Who Let The Wolves Out? – Part 3
Spaceless in time…
The door finally opened. It was unusually dark as we walked in. A silky brush of something soft started falling over us. As our eyes acclimatized, we realized that we were walking through a shower of rose petals. We glided over the rose carpet towards the source of dim glow. It was a trio of candles planted at the center of an exquisite table. We occupied our chairs, breathed in the aroma and surveyed the surroundings. It was at this table that Maharaja Umaid Singh entertained his stately guests. Our butler docked his iPhone on to the music system. It was the forgotten music of yesteryear. As the four-course meal was marched in, I noticed the wine being poured had been transported from our room. The butler hovered around, narrating anecdotes of his king. Except this time, the tales were not about the palace construction, but all the roads, schools, parks… About how the king had gradually drained his treasury to give back to the society.
The wine was exclusive. The food was exquisite. The ambience was perfect. The music was heavenly. The stories were intriguing. The attire was comfortable. The sandals were easy to slip off, and we played footsie after many years! The years of monotony were broken. Time hadn’t stood still after all. It had traveled back to our early courtship years, meeting half-way the kings and queens portrayed on the walls. Everything in the room was alive in that flickering glimmer. I raised my glass to Ritu, posed for the camera, proposed a toast, and stared down at my half-full wine glass. I had learnt my lesson.
And no, the lesson is not about how we view life – half-empty or half-full. The above fairy-tale ending, heart-warming as it may be, has no magical takeaway. I had done zilch to change my attitude, the credit went to the circumstances for transforming me. A good story, like a river, loses its identity after reaching its destination. Instead, all the lessons reside in the river’s journey before it meets the ocean.
The truth is I alone was responsible for complicating my life. If Air India misplaced our bags, all we had to do was stop at a store on our way to the hotel and buy some clothes. If the trumpet welcome was unusually noisy, it also presented an excellent opportunity to snap out of the negative thought trails. If the tour was unusually hot, is there any better way to enjoy a chilled sparkling glass of wine? If I was skeptical about the king, why didn’t I seek clarifications from the tour guide then and there? If the wine bottle had turned out to be uncommonly expensive, what worthier timing for this goof-up than our twentieth anniversary? If the music in the room was mundane, wasn’t it a clue from heaven to indulge in more interesting things on our special day?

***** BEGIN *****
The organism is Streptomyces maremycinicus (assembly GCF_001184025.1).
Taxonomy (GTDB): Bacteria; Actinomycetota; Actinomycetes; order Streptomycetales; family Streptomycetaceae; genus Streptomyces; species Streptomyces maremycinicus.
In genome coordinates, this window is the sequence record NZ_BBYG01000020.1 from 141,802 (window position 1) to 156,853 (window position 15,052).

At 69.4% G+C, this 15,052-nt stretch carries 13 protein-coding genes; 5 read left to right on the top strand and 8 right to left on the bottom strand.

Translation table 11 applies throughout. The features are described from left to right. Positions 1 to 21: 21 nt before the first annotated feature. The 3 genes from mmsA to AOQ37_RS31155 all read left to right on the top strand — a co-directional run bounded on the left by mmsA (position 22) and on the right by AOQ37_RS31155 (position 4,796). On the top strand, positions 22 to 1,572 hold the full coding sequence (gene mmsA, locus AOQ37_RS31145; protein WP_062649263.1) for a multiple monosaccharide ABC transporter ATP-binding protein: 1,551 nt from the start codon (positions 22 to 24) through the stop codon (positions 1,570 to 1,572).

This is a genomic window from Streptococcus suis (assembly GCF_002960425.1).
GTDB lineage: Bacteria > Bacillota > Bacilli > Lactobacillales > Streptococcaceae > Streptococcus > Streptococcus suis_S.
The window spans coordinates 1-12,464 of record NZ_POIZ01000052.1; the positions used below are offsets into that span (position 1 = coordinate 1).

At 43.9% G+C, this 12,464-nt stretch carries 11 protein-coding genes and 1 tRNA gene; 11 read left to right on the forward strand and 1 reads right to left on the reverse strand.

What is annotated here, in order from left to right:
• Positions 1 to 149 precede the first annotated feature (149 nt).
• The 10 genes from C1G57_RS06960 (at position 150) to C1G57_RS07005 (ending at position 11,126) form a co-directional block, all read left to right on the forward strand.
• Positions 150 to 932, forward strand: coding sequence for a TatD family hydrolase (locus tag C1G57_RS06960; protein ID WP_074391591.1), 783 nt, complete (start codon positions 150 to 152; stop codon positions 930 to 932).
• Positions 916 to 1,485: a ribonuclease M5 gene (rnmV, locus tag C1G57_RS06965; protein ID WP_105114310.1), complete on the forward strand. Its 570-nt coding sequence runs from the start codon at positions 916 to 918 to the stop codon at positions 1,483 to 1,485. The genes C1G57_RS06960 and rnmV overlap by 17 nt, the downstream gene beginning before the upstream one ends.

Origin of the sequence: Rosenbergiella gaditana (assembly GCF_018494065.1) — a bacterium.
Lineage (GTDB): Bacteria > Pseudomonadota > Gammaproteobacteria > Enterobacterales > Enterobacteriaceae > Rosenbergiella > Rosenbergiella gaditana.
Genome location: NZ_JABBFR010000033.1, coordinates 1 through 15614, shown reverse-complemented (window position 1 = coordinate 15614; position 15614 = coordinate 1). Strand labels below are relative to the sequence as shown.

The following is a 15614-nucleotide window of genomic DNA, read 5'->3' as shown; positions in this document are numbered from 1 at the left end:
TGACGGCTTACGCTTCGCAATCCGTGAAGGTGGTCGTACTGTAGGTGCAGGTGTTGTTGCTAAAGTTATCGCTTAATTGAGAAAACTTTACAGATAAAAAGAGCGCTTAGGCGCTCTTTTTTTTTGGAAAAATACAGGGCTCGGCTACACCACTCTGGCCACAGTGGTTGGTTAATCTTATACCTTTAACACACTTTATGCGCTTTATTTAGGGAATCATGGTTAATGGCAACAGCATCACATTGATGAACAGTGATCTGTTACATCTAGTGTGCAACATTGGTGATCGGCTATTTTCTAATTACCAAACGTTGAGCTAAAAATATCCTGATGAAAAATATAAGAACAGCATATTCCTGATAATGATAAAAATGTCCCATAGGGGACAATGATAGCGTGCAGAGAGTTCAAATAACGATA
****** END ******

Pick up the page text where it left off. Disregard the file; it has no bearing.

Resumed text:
The point is each stand-alone setback, presented me with an opportunity to fix or workaround it in an incremental manner. Instead I allowed the mess to pile up. Then the question arises, why didn’t I intervene in a timely fashion? That’s because there is a natural inertia in human beings to intervene with the river of time, even when the ‘current’ is sweeping us away. The time enslaves us as our present keeps going past into the future! The query of ‘who let the wolves out’ is inconsequential; the real quandary is – how to rein in the uncaged beasts who keep hopping haphazardly between the present, past and future? We are caught in a whirlpool of time, there is a need of an exit.
The universe, as we know it, is four-dimensional. The three-dimensional space that we are able to see, and the one-dimensional time that we are able to feel. Let’s flip it. How do we do it? It’s simple, some of you in fact just did it a few moments back. Visualize a river flowing from left to right. Now imagine some past event that you believe holds future implication. The upstream bend indicates past event, while the downstream fork represents future option. The river bank closest to you reflects the present. Now the vantage point from where you are viewing is one-dimensional, its virtual existence is merely a dot. There you go – you got your flipped four-dimensional world: the three-dimensional time that you are able to see, and the one-dimensional space that you are able to feel.
Now let’s break out of the drill. What exactly did we accomplish? Prior to the exercise, we were gasping for air in the river of time, we could only ‘feel’ time, and not actually ‘see’ it. But for a few fleeting moments, we were no longer a victim rather an observer of the past, present and future in one continuity. (Just like how we experience space as a singular entity and not compartmentalized into x, y & z axis). Yes, this four-dimensional flip requires art, and the subsequent analytics requires science. But it is not as complex as it sounds. It is one of those things that is easier done than explained. The simplest place to start is by acknowledging the existence of these revised dimensions and then practicing this realization with case studies of occasional events. My Umaid Bhawan story itself is an illustration of one such case study.
Sure, this continuum-of-time viewpoint may not have been an answer to all of Robin’s problems, but it could have presented him an opportunity to work-around his downers more objectively and emotionlessly. There are countless individuals and corporates who do this flipping very efficiently without even realizing it. In fact, if you managed to grasp the above blog in a single-read, then you already are a practitioner who often manages to collapse the learnings of the past and strategies for the future into the present actionable roster.
That leaves only one unsolved mystery before we give this blog a river burial: how expensive was the wine exactly? Well, let’s just say some mysteries are too pricey and best left unresolved.